“For the past two weeks you have been reading about the bad break I got. Yet today I consider myself the luckiest man on the face of this earth. When you look around, wouldn’t you consider it a privilege to associate yourself with such fine looking men as are standing in uniform in this ballpark today? That I may have been given a bad break, but I have an awful lot to live for. Thank you.”
Lou Gehrig was a gentle soul with a wicked sense of humor and was also a humble man. He was taken too young by a disease called amyotrophic lateral sclerosis (ALS). As Lou died pre-“me,” I never had the opportunity to meet the baseball legend. However my father did when he was with the Yankees during Spring Training in 1936 and 1937.
Pops was a pretty good player, but never actually played a game as a first baseman. The problem? Lou Gehrig, the “Iron Horse” himself. Gehrig played 2,130 consecutive games – games where he was ejected (after receiving credit because he was already up to bat), injured (including being knocked unconscious), and ill. But dad was in training with Lou (and Joe DiMaggio, Kemp Wicker, Frank Crosetti, Bill Dickie, Red Rolfe and other great Yanks) for two seasons before transferring to the minors.
Lou Gehrig impacted dad’s life quietly. He wanted to emulate the legend in many ways and Pops told me how Lou and Joe helped change his life not only on the diamond, but on the train rides to St. Petersburg, FL. Pops was a smoker on and off during his life. Trying to be “cool” like some of the other ball players, he was lighting a cigarette up on the train. Lou leaned over to my dad and instead of reading him the riot act, he softly explained to him, “If you keep that up, you’ll lose your wind.”
Dad kept in contact with Gehrig after leaving the Yankee organization and there is a letter tucked safely away written in 1938 or early 1939 (I can’t remember) to pops explaining Lou’s illness and that Eleanor, his wife, was taking care of him.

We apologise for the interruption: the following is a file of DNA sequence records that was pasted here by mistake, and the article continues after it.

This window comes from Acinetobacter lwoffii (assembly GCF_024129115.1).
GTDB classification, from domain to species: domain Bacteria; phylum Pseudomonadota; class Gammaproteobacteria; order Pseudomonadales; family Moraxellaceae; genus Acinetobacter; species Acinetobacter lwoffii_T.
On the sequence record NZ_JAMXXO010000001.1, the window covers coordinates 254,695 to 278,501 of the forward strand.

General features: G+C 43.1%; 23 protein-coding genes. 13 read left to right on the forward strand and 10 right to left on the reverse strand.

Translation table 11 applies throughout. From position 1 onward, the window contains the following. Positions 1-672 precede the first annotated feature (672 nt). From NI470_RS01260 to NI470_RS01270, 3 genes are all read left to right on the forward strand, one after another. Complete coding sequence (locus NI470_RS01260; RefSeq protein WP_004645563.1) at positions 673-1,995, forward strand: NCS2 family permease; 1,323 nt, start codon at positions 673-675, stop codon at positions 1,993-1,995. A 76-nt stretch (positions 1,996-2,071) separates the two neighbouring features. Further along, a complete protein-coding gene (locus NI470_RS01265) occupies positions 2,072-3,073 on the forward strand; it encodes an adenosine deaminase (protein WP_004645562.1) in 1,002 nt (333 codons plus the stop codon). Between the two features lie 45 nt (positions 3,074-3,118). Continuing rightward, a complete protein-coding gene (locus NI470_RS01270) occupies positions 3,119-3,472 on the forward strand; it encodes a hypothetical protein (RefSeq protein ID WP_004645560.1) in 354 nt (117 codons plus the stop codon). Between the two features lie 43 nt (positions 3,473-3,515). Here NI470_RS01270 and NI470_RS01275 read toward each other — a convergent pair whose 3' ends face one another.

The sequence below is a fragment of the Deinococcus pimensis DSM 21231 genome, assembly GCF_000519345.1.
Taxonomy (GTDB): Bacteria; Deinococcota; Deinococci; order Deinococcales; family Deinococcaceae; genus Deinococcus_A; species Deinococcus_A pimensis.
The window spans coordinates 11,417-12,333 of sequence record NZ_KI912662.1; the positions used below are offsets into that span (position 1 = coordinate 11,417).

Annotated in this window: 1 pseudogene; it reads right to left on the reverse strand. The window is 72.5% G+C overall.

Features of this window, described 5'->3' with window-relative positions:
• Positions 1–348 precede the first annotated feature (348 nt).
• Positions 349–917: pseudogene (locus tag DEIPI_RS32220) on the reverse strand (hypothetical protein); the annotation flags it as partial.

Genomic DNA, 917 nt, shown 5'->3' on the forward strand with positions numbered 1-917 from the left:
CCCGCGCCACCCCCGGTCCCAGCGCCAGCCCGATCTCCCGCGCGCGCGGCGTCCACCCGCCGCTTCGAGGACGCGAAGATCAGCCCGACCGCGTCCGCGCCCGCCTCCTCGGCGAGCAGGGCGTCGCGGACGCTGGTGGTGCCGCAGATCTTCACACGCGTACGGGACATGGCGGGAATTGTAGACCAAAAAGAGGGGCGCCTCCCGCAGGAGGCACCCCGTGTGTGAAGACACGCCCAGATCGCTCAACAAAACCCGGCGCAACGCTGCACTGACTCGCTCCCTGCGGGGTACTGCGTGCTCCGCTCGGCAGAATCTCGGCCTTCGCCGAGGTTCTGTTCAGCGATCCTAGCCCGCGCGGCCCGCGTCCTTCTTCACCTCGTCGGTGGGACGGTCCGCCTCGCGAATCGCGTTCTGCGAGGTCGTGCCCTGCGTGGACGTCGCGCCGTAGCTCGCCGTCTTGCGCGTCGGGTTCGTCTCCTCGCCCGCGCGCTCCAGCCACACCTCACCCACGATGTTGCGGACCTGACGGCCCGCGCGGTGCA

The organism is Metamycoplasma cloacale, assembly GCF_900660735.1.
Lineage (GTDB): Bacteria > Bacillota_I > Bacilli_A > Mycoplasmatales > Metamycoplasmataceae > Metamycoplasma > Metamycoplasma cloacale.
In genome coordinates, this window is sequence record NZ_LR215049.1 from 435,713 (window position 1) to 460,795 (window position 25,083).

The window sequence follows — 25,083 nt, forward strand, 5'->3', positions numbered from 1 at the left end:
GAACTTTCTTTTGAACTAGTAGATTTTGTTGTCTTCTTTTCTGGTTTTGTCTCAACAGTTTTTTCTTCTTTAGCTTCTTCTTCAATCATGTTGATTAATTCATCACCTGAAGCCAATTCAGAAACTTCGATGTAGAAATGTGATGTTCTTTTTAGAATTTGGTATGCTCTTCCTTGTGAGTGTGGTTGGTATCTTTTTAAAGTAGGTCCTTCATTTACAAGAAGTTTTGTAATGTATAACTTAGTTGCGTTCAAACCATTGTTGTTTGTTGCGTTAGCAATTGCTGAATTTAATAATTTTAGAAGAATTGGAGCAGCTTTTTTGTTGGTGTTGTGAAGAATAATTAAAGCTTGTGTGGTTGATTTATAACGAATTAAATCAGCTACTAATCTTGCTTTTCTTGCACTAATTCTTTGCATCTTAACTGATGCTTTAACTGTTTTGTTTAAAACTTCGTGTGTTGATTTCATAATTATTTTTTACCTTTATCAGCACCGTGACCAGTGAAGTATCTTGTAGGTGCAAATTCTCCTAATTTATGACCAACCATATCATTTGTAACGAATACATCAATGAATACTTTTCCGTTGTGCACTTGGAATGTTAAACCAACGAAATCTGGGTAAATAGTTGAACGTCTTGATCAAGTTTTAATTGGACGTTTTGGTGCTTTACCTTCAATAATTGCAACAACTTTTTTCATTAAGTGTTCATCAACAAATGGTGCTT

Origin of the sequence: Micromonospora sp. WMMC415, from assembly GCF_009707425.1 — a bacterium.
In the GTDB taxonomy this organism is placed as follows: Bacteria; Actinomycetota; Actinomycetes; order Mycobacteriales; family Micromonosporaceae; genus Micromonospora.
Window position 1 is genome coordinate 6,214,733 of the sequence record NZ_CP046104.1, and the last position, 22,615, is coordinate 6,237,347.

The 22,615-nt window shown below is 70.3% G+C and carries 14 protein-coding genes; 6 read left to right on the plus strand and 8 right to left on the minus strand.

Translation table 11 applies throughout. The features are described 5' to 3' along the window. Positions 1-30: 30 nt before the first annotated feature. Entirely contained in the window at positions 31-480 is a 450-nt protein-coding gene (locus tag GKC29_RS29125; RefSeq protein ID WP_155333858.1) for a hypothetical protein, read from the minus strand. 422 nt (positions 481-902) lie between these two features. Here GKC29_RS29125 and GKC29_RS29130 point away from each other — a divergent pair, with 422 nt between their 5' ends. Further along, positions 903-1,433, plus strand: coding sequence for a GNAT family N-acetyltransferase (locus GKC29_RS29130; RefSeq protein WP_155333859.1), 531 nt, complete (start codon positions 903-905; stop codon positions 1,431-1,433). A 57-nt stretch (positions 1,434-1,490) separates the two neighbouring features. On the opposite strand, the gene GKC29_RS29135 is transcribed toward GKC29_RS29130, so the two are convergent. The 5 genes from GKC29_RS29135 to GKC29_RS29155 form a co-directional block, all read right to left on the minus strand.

75 years after his death, Lou Gehrig seems to be finding himself in the spotlight again, not for his baseball prowess, but for the disease that took his life. I’ve been watching the ice bucket challenges on social media to raise money and awareness for ALS. ALS is also known as Lou Gehrig’s Disease or just plain Gehrig’s disease. ALS is a neurodegenerative ailment that is as debilitating as they come to the human body and someone with ALS does NOT have a good quality of life. Gehrig died when he was just 37 years old. You don’t have to do the challenge to help a really worthy cause. To make a donation today: http://www.alsa.org/
If you want a weekend in, check out a movie called “Pride of the Yankees” starring Gary Cooper as Gehrig as well as real members of the Yankee organization: Babe Ruth, Bob Meusel, Mark Koenig and Bill Dickey. This was my father’s all-time favorite movie – most likely because of the representation of Lou’s character. To find out more about my father’s friend, Lou Gehrig: http://www.lougehrig.com/about/bio.html
Neither dad nor Lou are here today to witness the ice bucket challenge. I personally think both are probably sitting in a dugout in Heaven looking down and wondering what we’re all doing. However, I just know that as silly as dad would think the concept is, he’d agree it’s a brilliant piece of marketing in bringing awareness and funding to ALS research.